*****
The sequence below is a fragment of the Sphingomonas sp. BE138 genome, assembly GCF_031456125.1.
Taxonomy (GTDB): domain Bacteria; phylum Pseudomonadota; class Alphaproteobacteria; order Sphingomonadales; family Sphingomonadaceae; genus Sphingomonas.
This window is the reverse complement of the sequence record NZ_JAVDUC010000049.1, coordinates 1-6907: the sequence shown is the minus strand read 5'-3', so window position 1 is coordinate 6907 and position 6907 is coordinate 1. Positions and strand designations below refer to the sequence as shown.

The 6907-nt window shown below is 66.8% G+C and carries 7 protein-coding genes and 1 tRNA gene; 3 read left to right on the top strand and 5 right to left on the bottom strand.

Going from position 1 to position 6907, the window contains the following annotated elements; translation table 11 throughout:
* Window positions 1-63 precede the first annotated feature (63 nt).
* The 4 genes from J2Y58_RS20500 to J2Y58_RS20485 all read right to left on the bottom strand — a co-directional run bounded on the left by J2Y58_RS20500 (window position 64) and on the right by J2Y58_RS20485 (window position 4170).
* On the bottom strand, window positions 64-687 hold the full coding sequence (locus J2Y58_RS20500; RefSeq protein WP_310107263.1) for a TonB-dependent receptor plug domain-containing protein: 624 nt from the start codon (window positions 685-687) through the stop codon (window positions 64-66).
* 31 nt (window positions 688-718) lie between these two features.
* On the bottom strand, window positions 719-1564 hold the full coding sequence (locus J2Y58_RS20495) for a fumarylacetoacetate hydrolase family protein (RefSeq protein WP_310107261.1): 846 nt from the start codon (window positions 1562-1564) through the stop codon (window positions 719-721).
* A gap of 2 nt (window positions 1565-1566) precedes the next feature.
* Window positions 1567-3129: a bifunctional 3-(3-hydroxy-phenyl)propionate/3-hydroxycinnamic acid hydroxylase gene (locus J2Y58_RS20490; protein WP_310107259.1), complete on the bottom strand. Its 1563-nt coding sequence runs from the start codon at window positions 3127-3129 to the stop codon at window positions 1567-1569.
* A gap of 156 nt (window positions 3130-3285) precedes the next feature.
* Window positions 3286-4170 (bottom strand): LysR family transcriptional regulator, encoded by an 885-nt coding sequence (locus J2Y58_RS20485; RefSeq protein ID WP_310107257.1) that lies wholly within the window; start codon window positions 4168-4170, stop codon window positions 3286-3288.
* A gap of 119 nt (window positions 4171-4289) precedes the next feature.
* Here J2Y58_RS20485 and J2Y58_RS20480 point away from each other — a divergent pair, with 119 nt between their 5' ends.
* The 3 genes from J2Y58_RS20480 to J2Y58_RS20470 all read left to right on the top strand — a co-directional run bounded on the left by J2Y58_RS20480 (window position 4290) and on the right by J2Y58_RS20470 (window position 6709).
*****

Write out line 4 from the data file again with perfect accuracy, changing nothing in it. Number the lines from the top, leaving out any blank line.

The 6907-nt window shown below is 66.8% G+C and carries 7 protein-coding genes and 1 tRNA gene; 3 read left to right on the top strand and 5 right to left on the bottom strand.